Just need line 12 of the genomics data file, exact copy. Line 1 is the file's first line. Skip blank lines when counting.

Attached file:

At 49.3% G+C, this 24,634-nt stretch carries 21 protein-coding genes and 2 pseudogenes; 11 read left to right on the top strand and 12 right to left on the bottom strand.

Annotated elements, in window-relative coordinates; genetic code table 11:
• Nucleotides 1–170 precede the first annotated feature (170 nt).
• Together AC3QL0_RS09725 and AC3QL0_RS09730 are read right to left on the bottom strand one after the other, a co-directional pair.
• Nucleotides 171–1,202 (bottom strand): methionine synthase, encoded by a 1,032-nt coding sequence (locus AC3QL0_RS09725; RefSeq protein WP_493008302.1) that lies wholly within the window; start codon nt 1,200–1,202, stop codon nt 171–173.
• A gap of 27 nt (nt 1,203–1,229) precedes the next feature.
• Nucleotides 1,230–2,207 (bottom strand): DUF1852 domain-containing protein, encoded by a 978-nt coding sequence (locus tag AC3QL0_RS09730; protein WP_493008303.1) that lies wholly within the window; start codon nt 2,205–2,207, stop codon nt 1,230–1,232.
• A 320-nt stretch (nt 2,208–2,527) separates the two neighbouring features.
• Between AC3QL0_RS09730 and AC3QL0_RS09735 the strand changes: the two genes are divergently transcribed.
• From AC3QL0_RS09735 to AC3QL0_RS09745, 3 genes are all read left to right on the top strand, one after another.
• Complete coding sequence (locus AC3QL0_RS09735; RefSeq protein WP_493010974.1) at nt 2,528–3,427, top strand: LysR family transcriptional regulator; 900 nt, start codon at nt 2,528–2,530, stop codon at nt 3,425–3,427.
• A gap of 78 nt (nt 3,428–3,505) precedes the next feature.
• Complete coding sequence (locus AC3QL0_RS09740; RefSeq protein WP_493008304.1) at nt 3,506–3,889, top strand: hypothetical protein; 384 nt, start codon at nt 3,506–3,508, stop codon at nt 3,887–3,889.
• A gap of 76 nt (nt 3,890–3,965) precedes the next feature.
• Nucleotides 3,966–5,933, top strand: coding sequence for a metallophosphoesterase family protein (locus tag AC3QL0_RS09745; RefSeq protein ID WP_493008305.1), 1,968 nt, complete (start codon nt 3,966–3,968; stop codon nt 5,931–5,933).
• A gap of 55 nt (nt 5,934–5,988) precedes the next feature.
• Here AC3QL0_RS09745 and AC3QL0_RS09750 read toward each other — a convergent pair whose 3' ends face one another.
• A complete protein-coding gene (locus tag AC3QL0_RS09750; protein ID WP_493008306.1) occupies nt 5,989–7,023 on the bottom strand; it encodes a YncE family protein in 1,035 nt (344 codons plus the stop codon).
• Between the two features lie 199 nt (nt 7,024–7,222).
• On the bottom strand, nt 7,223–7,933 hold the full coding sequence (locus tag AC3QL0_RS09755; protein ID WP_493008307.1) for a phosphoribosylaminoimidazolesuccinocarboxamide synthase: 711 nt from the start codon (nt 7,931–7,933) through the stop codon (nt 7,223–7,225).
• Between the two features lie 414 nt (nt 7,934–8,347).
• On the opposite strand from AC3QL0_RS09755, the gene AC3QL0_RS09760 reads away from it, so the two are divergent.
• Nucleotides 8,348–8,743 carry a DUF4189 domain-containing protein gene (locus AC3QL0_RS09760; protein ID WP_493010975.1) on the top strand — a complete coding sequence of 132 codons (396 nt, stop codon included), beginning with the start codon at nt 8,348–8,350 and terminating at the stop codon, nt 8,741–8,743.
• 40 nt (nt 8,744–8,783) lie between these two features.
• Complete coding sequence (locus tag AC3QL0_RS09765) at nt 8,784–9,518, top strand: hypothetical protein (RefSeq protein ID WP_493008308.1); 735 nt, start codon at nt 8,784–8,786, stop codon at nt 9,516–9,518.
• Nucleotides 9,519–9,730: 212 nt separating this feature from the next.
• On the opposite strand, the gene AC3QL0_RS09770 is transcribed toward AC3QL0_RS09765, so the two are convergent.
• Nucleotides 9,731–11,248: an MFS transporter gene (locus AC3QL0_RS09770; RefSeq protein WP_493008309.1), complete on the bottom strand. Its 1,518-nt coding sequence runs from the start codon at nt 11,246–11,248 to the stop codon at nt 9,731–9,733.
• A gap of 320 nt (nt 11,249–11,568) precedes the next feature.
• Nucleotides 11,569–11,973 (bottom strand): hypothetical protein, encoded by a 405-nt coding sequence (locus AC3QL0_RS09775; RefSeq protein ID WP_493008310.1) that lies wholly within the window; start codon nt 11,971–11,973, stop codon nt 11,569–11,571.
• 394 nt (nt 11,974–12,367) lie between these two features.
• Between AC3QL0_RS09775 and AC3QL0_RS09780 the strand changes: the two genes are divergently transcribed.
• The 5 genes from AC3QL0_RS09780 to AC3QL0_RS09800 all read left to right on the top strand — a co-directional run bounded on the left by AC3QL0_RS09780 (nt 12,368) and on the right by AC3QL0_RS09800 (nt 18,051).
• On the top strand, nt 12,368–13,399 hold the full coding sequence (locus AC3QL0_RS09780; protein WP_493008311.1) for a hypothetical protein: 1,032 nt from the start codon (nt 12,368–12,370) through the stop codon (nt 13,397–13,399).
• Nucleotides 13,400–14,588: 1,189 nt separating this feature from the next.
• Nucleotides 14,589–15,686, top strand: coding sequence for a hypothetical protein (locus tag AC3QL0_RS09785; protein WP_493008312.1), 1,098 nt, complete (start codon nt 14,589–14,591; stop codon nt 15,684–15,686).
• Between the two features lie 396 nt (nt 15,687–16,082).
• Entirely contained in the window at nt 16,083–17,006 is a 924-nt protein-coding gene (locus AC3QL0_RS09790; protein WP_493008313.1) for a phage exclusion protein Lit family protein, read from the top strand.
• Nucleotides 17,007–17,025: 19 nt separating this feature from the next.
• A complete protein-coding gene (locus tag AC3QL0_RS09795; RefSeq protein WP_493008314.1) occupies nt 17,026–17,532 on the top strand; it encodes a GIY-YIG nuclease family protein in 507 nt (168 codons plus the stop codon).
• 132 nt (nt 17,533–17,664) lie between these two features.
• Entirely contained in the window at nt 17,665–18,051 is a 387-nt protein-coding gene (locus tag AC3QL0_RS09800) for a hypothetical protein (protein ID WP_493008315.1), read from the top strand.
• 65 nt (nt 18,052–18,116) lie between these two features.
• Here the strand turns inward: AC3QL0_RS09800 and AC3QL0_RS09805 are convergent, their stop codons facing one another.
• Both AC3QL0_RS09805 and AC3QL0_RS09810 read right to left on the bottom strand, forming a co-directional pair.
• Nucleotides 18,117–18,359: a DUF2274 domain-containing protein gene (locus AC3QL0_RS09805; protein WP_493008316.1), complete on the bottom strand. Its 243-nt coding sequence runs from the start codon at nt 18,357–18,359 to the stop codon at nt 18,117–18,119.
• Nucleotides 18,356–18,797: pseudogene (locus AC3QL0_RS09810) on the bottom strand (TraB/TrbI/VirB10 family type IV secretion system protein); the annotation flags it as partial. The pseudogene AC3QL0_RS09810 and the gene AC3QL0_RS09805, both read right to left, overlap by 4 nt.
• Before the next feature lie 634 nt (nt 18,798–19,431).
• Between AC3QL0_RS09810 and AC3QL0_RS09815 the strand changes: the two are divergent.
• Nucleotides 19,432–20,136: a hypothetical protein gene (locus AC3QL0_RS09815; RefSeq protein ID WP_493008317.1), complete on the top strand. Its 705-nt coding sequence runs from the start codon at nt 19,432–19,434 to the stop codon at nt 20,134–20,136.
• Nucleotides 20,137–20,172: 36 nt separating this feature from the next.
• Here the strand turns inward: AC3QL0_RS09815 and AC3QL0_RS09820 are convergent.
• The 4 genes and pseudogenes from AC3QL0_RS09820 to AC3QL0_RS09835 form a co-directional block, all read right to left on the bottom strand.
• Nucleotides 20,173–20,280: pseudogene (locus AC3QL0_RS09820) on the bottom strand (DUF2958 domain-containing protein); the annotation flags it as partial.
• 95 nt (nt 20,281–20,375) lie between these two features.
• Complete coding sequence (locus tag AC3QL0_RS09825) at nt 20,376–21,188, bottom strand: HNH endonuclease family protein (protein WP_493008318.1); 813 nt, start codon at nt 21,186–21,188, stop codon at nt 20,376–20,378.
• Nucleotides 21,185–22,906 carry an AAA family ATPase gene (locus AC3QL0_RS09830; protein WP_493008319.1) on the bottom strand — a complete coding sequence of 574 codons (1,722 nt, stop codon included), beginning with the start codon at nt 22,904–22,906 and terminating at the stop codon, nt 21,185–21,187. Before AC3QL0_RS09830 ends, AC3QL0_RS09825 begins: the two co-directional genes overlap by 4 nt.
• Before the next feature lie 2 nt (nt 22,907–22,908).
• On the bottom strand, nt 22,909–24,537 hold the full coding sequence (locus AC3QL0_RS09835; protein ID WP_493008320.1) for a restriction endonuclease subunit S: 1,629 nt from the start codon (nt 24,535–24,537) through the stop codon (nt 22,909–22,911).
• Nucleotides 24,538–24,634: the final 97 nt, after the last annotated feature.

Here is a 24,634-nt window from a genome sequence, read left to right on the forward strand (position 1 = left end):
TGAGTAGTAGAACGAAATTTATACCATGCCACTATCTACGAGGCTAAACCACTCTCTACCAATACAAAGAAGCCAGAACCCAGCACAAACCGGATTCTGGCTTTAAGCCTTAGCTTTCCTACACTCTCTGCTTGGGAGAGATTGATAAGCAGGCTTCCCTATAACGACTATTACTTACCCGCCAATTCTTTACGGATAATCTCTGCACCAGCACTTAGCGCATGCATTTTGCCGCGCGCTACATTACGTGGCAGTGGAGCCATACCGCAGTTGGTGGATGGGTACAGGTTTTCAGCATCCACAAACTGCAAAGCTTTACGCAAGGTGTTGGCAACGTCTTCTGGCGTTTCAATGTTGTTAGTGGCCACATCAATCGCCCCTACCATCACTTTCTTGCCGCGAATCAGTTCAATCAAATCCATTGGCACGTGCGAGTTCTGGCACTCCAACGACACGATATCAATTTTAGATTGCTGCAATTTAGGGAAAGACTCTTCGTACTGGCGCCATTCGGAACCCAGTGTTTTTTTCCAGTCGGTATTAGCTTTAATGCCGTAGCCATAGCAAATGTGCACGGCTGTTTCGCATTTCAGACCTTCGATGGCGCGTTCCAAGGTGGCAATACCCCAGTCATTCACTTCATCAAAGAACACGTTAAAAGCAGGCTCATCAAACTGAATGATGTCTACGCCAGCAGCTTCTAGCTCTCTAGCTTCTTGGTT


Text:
• A gap of 78 nt (nt 3,428–3,505) precedes the next feature.